Jon Woo returns to Joel Kinnaman, Catalina Sandino Moreno, and Scott Mescudi.
It doesn’t really rise the bar set by the recent string of John Wick movies in the genre, but has its own distinctive flair while utilizing what Brough sugars to the Face/Off auteur.
Not the non-stop display of brutality and the carnage that goes with it, Silent Night works diligently if a bit measuredly on the tagline ‘action speaks louder than words.’ Especially in its sound design and means to avoid scours from a tragic gang-fuel Christmas Eve crossfire. In a way that provides a buffer for the viewer.
Kinnaman’s Brian Godluck isn’t of the jaded policeman or special ops ilk who puts himself on a rigorous May December training regiment that doesn’t sit well with somber wife Says (Moreno). Th laconic approach with judicious use of texting may not yield a similar response as in the popular Kanu Reeves series (also originating from Personal loss).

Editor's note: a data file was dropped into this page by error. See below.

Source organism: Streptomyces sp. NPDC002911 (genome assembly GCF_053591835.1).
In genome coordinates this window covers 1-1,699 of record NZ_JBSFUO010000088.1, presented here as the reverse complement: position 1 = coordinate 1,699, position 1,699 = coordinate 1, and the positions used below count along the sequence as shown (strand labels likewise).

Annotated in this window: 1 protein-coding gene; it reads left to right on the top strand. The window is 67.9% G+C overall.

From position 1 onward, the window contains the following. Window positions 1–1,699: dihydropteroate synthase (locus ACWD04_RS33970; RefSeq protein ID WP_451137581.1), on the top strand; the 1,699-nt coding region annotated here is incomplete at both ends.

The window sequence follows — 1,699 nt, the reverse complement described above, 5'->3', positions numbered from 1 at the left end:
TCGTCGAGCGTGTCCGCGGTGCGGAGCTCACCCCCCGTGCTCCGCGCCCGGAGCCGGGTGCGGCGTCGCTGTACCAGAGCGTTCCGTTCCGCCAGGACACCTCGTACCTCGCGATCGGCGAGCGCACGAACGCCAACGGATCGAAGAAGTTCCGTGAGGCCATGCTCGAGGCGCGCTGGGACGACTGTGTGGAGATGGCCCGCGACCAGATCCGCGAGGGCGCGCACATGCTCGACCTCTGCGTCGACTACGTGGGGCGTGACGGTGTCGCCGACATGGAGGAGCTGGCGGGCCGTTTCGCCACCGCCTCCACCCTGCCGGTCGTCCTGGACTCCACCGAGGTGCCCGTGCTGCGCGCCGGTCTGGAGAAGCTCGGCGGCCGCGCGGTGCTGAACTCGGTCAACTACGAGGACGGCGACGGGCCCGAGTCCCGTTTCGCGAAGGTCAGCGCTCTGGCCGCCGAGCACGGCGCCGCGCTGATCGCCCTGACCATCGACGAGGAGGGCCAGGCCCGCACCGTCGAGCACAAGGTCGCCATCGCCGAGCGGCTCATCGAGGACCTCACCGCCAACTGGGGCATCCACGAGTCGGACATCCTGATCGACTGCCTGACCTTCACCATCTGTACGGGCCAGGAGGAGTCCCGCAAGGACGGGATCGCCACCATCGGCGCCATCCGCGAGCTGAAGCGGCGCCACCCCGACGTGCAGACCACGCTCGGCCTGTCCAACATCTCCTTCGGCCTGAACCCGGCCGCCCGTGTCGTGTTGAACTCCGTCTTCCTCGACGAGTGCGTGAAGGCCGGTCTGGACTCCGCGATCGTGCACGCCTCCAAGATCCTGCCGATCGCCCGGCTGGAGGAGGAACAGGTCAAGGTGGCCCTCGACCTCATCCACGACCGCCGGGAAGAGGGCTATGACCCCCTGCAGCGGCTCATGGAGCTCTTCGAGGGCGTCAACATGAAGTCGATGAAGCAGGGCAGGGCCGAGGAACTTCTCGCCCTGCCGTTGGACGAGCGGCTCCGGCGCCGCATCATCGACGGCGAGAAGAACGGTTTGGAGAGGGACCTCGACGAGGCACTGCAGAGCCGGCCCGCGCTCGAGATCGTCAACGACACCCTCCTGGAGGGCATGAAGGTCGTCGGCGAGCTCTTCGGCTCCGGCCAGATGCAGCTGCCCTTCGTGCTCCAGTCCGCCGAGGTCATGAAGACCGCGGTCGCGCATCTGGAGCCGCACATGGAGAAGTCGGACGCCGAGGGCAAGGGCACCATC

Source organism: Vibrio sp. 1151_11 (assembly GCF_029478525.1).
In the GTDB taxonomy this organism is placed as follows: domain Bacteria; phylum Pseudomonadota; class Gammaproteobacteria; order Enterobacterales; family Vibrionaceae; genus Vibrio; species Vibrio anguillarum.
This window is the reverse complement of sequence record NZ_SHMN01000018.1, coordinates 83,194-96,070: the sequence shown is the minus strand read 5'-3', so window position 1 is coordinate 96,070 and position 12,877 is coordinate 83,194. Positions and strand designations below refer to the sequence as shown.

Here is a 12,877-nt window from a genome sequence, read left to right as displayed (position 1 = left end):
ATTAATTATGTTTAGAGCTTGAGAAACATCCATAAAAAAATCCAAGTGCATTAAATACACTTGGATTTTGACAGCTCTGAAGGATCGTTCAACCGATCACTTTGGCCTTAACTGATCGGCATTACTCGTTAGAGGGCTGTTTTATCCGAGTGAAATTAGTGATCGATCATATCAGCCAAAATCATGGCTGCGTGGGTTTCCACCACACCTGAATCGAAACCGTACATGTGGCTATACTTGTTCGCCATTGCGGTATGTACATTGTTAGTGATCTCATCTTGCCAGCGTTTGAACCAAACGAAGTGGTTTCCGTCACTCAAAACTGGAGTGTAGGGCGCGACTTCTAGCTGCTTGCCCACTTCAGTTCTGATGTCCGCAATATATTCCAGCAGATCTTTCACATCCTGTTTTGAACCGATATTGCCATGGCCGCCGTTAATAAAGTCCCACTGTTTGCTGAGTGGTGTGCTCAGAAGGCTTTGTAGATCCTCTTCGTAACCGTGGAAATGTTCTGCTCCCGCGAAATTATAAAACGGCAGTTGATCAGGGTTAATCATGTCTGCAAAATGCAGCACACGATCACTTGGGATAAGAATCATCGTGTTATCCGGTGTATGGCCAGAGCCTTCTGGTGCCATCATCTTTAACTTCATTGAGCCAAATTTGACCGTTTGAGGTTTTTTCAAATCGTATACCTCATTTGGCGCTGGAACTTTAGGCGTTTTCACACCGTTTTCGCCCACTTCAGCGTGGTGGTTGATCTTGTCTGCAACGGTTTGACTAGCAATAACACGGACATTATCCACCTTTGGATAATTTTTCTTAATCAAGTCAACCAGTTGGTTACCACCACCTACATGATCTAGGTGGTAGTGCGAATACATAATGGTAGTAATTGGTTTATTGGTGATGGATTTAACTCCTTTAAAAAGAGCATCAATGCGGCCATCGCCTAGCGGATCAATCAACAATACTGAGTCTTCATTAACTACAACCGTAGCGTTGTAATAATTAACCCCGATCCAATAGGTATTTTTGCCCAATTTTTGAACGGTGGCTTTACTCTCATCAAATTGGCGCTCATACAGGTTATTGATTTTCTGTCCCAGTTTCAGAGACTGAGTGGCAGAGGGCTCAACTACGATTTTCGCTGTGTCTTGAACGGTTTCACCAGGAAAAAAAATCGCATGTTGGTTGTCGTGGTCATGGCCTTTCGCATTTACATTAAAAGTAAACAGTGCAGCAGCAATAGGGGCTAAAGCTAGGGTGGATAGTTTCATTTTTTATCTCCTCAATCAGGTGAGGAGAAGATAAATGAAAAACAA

Yet Woo often finds a way to make the simplicity affecting or intense (in the later from a car chase) or from the use of a red balloon and a soccer ball (in the former) to heighten the feelings around cherished son Taylor. After a wound during the fatal shootout leaves Brian unable to speak with interesting ‘virtual’ looking back intrudes.
All in all this latest Woo escapade may be considered a return to form with a little panache that may be a little gimmicky at times. But this Night works often from Kinnaman’s point visage in getting to the heart of what has ben starry and sorrowfully silent.